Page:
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"Blessed to be depressed"?

The preschool Dotter goes to is part of a Baptist church.  She gets a dose of religion daily--they read Bible stories, color Bible pictures, sing little kids' religious songs, say "Hi!" to Pastor Steve, and every summer we get Vacation Bible School.  While it's not my cup of tea, I have to say that it seems that they're getting a good little dose of edukashun, and a lot of contact with loving people.

As a child, I attended high church Episcopalian services with the paternal grandparents on an irregular basis, went to a religious preschool, and attended "Monday Sunday School" for about a year with my best (Jewish) friend, Reggie.  In the end, though, I seem to have turned out fairly okay, so the Baptist preschool is probably not going to chain my child to religion for life.

They have a sign out in the front of the parking lot that changes religious exhortations on a weekly basis.  Sometimes it's cute and funny, sometimes it makes me stop and think, sometimes it's a mysterious John 3:22 which makes me pull out the Good Book to see what the heck they're trying to say (sometimes). 

This week's mini-homily is "We are blessed to be depressed."

Okay, we know where they're going with this one.  Just think, you could be dead, instead!  Which is, when you come down to it, true.

But to those who suffer from depression, it's not exactly a feel-good sentiment.  "Oh, hey, I know you feel like you've got a black hole in the pit of your stomach, and you feel like it's not worth the effort to get out of bed--but, hey, buck up!  You're alive!"

Woohoo!  Yes'm, yessir, that'll just kick that ol' depression silliness in the ass!  I'll just hop out of bed, dash into the shower, and sing a happy tune!

The subtext, surely, is that if you tuuuuuurrrrrn to JESUS!, your life will be filled with JOY!!!!, the clouds will part, the storms will disappear, the sun will shine, the birds will sing, and you'll find unicorns in the woods.  (Okay, maybe not that last one...)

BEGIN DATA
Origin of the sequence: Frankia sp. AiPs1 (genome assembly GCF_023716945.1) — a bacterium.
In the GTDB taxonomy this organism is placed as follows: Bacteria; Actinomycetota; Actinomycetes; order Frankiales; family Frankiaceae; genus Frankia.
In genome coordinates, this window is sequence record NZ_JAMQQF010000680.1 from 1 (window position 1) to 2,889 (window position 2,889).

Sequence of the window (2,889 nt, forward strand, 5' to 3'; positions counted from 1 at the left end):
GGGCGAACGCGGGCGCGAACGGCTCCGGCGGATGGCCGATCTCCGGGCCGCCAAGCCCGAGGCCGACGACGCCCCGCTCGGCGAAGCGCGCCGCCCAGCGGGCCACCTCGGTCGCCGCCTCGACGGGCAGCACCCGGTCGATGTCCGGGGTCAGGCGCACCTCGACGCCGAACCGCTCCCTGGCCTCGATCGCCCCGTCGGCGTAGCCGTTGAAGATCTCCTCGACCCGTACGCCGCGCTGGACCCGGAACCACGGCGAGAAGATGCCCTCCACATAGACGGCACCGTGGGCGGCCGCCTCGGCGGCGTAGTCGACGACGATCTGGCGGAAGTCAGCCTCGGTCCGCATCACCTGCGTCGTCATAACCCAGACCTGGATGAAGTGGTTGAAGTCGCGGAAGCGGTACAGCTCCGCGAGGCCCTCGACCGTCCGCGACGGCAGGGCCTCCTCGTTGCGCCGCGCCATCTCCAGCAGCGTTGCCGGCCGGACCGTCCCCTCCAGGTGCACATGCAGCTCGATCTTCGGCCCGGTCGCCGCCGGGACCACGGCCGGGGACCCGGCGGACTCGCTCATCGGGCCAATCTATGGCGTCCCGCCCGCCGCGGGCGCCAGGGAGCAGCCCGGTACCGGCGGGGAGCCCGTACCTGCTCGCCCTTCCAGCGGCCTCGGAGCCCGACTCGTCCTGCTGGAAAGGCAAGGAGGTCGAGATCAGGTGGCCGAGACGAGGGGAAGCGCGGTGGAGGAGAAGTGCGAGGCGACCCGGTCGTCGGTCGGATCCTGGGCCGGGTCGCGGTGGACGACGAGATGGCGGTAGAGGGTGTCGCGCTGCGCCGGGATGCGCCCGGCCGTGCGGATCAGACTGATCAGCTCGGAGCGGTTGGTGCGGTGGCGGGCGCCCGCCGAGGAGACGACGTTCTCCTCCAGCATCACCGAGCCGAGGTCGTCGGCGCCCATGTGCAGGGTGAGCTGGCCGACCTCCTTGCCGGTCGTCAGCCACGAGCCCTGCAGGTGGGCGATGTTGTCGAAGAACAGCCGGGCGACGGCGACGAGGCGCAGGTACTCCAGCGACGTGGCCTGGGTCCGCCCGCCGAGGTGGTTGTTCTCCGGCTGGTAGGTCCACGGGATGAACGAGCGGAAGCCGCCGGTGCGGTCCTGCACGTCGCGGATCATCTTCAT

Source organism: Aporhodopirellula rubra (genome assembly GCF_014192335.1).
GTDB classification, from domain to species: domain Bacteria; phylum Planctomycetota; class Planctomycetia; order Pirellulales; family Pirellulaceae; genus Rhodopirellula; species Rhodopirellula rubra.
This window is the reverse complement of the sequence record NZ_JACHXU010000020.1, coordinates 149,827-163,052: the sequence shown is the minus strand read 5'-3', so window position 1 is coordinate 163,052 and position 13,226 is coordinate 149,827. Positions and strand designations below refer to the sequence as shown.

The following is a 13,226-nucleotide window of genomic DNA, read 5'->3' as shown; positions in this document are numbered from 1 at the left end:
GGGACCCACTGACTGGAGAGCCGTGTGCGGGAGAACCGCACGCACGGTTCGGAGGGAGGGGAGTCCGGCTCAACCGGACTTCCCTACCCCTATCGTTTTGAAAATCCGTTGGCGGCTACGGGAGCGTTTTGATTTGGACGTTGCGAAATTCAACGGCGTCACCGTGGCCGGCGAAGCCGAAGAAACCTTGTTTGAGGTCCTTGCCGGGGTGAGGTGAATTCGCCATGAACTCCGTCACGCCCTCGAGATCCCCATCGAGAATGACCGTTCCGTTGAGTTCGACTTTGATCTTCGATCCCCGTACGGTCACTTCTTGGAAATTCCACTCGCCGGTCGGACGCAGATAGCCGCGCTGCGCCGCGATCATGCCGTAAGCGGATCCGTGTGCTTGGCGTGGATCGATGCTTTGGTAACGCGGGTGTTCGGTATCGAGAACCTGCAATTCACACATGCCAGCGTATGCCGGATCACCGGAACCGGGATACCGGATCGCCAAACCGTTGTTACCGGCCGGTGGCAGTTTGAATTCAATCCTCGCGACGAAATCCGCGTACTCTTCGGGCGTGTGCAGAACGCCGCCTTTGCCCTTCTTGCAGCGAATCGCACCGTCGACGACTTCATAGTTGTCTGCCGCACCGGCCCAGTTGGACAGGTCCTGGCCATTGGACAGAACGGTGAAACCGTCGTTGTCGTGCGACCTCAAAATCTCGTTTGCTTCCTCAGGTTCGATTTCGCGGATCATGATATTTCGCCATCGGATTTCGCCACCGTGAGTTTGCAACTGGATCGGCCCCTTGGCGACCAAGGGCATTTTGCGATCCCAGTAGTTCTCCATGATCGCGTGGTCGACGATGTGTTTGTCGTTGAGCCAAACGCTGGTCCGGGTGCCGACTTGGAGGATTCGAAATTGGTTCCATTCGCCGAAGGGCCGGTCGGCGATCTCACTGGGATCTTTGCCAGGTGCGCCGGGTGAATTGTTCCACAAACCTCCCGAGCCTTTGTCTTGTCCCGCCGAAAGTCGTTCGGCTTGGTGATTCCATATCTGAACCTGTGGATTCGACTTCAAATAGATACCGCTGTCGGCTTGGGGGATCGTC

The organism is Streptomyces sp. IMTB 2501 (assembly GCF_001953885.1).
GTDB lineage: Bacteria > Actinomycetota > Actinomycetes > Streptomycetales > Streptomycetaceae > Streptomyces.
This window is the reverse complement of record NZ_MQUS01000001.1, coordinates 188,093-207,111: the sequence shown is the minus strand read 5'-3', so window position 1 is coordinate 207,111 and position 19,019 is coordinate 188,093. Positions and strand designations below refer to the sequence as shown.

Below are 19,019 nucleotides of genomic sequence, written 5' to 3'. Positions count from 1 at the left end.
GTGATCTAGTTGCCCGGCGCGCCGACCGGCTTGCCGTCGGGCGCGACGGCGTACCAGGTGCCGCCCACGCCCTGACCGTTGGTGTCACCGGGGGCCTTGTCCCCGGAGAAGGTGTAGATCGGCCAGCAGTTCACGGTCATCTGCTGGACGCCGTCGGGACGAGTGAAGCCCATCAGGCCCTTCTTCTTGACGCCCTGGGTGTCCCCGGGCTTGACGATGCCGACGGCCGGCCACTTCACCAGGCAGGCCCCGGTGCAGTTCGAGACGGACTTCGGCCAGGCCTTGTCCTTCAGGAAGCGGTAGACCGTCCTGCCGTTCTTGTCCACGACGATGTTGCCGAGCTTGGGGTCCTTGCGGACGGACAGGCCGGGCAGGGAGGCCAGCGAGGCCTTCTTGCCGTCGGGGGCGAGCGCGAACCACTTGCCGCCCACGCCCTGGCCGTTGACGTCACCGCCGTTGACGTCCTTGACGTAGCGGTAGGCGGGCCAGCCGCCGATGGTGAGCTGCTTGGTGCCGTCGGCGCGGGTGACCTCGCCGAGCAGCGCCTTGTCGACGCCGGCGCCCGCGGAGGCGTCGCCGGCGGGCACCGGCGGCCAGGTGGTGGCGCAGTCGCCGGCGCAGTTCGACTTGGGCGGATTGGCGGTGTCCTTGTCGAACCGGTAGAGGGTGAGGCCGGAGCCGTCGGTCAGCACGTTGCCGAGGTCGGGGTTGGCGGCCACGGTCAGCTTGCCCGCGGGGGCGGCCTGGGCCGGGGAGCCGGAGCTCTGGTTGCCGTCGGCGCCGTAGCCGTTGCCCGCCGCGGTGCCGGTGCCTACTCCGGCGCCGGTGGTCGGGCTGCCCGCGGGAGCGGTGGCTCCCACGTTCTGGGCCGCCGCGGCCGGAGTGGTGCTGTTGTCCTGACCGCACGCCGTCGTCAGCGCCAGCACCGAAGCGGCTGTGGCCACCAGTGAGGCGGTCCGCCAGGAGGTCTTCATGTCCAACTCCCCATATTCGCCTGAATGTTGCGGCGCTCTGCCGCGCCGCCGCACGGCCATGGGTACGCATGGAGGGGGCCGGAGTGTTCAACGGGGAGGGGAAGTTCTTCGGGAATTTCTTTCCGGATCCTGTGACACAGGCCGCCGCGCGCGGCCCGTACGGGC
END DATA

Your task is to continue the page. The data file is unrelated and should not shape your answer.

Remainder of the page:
I can't deny that some people do, indeed, find religion and find that it helps them find the strength to claw their way out of depression, misery, loneliness.  But there are also people who have had religion in their lives only to find themselves floundering, helpless, when they encounter some life stressor that sends them into a tailspin, and then they have the added stressor of questioning one of their foundational beliefs.

There's a certain subset of folks who when they encounter other people in the midst of a depressing life situation try to cheer them up with platitudes.  Lost a leg in a car accident?  "Dear, just think--it could have been much worse!"  Had a miscarriage?  "Oh, it was all for the best, I'm sure!"  Waiting for an adoption referral?  "The child who was meant for you just isn't ready yet!"

Yes, it's a good idea to look for the good in these situations, otherwise you'll be mired in the muck for a long, long time.  But telling someone these things just doesn't help.  It's like telling a longtime smoker, "You should quit!  Do you know what that's doing to your lungs?!"  Well, yes.  But until the person dealing with smoking, the lost leg, the miscarriage, waiting for the referral finds within him or herself the ability to hang onto whatever good there is in life (however miniscule it seems at the time), telling that person, in essence, "Buck up!" is kind of poking them in the wound.

"Blessed to be depressed" just doesn't hack it as a psychiatric prescription.

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posted by Kate @ 11/04/2006 08:41:00 AM  
6 Comments:
  • At 11/04/2006 09:19:00 AM, Anonymous Theresa said…

    Just wanted to say thank you for this post:)

     
  • At 11/04/2006 09:45:00 AM, Blogger RichardQuerin said…

    Hi,

    Interesting post. I've been battling (well not *really* battling) with my parents for 5 years now about not baptizing my daughter. I think they think about it more as an insurance policy than anything else (what can it hurt? they say). While I'm not against all organized religion (it is likely what gave me and my forebearers much of their moral fabric), it conflicts with my view of life and logic. However my daughter went to a Catholic preschool for 2 years and I don't have an problem with her attending church with my parents every once in a while. I want her to have an appreciation and understanding of all these things, but I want to let her decide if she wants to be baptized when she's capable of making that decision.